We as a society need to remove the stigma, barriers, and costs associated with mental health services. If we can give out free vaccines to individuals for the sake of protecting the health of our country, we need to rethink the concept of socializing mental health services, making treatment both free and widely available to all who want it.
More importantly, we need to write tough but fair laws that allow family members and close observers to separate anyone who may pose a danger to others, and re-open plenty of clean, humane, and pleasant facilities dedicated to serving those who need mental health services long-term.
And all of the aforementioned needs to change, but it's a long-term solution.
So, what can we do right now — almost instantaneously — to prevent the momentum of school shootings in 2022?
We need Congress to pass a federal law to increase the legal buying age of a firearm from 18 to 25 years old.
Yes, you read that correctly. Not 21 years old, but 25 years old — the same age a person must be to rent a car.
Is gun ownership less of a responsibility than renting a car?
Will changing the age of legal gun ownership to 25 stop mentally ill individuals from enacting mass shootings across the board? Absolutely not. But this one tiny law will definitely curb impulsive, troubled young people from legally obtaining fire arms three years before being able to purchase cigarettes or beer, and puts gun ownership on the same level of responsibility as entering into a contract with a car rental agency.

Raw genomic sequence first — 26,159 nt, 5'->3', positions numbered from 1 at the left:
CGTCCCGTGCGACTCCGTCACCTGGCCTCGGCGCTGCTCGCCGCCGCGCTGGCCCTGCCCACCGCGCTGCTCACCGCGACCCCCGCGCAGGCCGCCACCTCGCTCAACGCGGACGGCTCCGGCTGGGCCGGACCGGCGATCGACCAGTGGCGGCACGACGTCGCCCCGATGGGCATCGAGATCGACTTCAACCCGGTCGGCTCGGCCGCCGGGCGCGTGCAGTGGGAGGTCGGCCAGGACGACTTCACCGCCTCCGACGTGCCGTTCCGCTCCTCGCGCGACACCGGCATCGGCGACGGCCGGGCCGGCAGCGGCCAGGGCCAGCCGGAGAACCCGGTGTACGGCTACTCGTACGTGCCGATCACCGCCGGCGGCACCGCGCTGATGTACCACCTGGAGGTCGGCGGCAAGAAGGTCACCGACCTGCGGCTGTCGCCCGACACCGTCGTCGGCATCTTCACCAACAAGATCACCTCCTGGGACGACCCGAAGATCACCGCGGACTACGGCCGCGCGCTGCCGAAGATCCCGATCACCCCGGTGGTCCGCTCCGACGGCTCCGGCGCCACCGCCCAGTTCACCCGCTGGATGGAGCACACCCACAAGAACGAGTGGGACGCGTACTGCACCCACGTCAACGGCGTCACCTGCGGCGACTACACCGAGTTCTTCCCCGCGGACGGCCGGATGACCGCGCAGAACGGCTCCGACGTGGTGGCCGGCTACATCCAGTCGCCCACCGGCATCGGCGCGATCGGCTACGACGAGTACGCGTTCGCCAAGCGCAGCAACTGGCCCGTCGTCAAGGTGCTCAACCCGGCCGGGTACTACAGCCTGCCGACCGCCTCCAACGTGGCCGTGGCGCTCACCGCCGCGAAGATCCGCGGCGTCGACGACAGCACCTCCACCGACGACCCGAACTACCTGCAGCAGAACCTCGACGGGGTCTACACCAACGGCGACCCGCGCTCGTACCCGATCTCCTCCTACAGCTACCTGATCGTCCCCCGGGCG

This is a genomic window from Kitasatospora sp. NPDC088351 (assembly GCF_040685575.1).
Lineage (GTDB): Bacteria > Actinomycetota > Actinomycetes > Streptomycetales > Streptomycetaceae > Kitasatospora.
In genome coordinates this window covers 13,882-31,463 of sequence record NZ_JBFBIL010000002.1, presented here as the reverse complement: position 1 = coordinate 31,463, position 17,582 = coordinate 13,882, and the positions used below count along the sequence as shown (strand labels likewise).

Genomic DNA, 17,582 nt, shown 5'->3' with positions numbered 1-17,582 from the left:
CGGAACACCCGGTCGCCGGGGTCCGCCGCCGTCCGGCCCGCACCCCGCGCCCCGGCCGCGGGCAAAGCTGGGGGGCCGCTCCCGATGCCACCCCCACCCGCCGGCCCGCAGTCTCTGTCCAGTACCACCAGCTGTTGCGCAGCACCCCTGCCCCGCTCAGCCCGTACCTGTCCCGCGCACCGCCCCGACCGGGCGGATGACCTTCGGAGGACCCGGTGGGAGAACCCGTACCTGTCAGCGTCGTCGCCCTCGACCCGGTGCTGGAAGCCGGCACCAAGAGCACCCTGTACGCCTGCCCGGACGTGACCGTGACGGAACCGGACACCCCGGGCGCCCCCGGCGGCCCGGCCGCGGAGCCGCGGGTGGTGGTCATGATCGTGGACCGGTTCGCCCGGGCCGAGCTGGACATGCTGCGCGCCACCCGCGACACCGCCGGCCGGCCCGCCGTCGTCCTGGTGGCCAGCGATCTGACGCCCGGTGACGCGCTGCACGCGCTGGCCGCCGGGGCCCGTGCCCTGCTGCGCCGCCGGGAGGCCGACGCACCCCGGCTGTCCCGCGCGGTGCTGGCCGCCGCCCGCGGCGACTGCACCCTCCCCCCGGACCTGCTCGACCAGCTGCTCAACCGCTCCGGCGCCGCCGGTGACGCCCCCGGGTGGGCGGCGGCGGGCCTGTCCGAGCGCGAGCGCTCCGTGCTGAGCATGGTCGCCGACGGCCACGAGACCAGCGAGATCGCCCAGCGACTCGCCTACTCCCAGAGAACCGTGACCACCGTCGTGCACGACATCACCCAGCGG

Even die-hard, gun owners and advocates will agree that a little age and wisdom can come in handy when dealing with such dangerous weapons. It's a win-win for their case as well.
And if it prevents even a single school shooting from taking place, it will be worth the effort.
Then, once we pass this law, we can dig in and do the hard work of passing reasonable mental health and gun control laws that makes sense to the millions of Democrats and Republicans crying out for change.
We can do this, America.
Just have the guts to make it happen.
What are your thoughts? Please share this article with your comments.